All boaters must follow federal and state regulations and carry all required equipment on their vessels.
United States Coast Guard www.uscgboating.org
Utah State Parks www.stateparks.utah.gov
Arizona Game and Fish www.azgfd.com
Stay aware of your surroundings when you are on the water. Check out the Safety page before you embark.
Bow riding (sitting on the top front part of the boat) is illegal unless the boat is designed for people to ride in the bow section (the bow section will have seats).
Boaters are required to carry a personal flotation device (also known as PFD) of proper size for every passenger in the boat. Children 12 years of age and younger must wear a Type I, II, or III US Coast Guard approved lifejacket when the boat is underway. It is recommended that children always wear a lifejacket when they are around water, even if they are not on a boat.
People on personal watercraft must wear a life jacket regardless of their age, as must anybody being towed by a boat (skiing, tubing, etc).
Lake levels fluctuate throughout the year. The lake may be many feet higher in the summer than it is in the winter, translating into a very different shoreline to contend with. Use a good map to navigate. There are many unmarked underwater hazards in Lake Powell. Boating at night is not recommended.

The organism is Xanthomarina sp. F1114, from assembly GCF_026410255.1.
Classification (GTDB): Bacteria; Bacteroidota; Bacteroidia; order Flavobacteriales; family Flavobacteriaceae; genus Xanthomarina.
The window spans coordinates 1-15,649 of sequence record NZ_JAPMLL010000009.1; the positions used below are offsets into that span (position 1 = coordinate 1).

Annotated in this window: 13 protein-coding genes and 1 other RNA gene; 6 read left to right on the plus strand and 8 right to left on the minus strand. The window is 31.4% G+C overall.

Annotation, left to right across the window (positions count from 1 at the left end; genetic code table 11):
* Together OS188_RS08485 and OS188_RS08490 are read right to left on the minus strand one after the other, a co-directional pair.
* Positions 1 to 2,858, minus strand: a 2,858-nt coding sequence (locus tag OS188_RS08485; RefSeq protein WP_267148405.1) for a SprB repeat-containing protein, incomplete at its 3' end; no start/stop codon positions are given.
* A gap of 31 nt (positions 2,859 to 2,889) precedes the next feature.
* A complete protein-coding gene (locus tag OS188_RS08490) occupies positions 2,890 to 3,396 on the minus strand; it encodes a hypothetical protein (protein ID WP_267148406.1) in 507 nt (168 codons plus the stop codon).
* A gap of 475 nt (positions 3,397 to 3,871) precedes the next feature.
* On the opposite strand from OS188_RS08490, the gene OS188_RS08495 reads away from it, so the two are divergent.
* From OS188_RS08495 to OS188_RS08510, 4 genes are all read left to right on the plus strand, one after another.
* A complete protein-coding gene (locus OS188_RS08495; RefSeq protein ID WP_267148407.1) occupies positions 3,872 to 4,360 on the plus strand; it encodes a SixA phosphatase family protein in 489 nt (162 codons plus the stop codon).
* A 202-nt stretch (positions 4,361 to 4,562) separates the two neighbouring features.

Use the red and green navigational buoys to aid your travel. These buoys indicate deepest water. Numbers on main channel buoys are APPROXIMATE mileage from Glen Canyon Dam.
Be aware of wakes and waves that bounce back and forth between canyon walls. Slow down when passing boats. Look at the size of the wake, not the size of the boat. Depending on hull design, even relatively smaller boats can produce serious wakes. Approach large wakes at a 45-degree angle.
Operating in excess of 5 mph or creating a wake is prohibited in harbors, marinas, designated swimming areas, and other areas marked "No Wake".
Rainbow Bridge National Monument and Antelope, Labyrinth and Lost Eden Canyons are also wakeless zones.
Carbon Monoxide Dangers
Do not allow passengers to congregate around engines or the backs of boats when engines or generators are running. In boats that vent CO out the back, this deadly gas can collect under the swim step and spaces under the boat. The CO remains there long after engines and generators have been shut down. Don't play or swim under the swim step or under the boat. Use carbon monoxide detectors.
Staying on the Shoreline
You can camp anywhere on the shorelines of Lake Powell except in developed marinas. Learn more about primitive shoreline camping on the Camping page. Houseboaters must know how to properly anchor a houseboats—staking damages the shoreline, creates risks to others, and is considered vandalism. All campsites are required to have a portable toilet unless toilets are available on the vessel or within 200 yards of the campsite. Do your part to keep Lake Powell Pure.